A weeks-long mobilization in Oklahoma resulted in teachers striking across the state on Monday, with tens of thousands of educators and supporters rallying at the State Capitol in Oklahoma City to demand more funding for schools and higher wages for teachers.
Organizers planned to speak with state lawmakers about how decades of funding cuts have affected their schools—and why a bill passed in the legislature last week that would raise taxes on oil and gas production to give teachers a $6,100 raise and allot $50 million for school funding was not enough to stop the protest.
An NBC News aerial video of the scene at the demonstration showed an estimated crowd of 30,000 people gathered outside the Capitol.
Oklahoma Education Association (OEA) president Alicia Priest told CNN the package was “a good starting point,” but said teachers see it as a last-ditch effort by lawmakers to keep the strike from happening and not a genuine attempt to improve schools.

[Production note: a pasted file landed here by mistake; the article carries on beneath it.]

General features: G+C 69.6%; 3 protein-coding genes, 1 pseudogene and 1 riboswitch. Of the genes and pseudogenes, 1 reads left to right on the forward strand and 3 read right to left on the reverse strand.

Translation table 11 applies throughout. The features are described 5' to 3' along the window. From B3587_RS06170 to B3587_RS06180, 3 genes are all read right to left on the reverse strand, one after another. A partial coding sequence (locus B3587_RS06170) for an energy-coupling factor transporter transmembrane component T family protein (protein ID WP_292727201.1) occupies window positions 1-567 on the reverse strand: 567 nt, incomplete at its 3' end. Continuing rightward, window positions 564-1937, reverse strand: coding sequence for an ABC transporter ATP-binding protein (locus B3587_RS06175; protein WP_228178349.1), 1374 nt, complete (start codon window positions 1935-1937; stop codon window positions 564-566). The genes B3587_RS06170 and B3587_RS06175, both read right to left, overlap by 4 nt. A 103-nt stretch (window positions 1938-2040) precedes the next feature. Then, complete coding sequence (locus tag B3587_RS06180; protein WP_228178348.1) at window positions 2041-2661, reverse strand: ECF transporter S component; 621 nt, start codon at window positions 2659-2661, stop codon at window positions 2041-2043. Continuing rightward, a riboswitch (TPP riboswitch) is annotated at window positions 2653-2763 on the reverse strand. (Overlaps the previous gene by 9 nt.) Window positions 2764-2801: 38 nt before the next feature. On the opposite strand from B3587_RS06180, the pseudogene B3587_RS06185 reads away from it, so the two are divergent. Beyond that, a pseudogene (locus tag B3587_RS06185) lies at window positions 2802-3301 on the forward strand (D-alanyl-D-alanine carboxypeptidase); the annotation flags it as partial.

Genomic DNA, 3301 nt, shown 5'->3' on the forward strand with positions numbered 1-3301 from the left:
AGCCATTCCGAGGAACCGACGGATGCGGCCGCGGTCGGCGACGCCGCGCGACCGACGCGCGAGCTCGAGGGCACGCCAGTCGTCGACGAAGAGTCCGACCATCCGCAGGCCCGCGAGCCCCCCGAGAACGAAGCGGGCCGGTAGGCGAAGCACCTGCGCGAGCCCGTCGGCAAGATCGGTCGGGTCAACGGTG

Click Here: Bape Kid 1st Camo Ape Head rompers
“Fifty million dollars will buy less than one textbook per student, so it’s not a real way to fund education,” Priest said. “We’ve been cut over 28 percent in the last 10 years in education funding, and our schools just can’t maintain all of the supplies, instructional materials, textbooks, even copy paper. Copies are limited in schools to maybe 30 a week.”
The OEA is demanding a $200 million funding bill for schools, and a $10,000 raise for teachers over the next three years.
As teachers across the state prepared to rally, four teachers shared in a CNN video the numerous side jobs they have had to take on to make ends meet while educating Oklahoma’s schoolchildren. One educator with 25 years of experience detailed his work as a bus driver, landscaper, and roof salesman. Another said she works 15 to 20 hours in retail to supplement her teaching salary.
SCROLL TO CONTINUE WITH CONTENT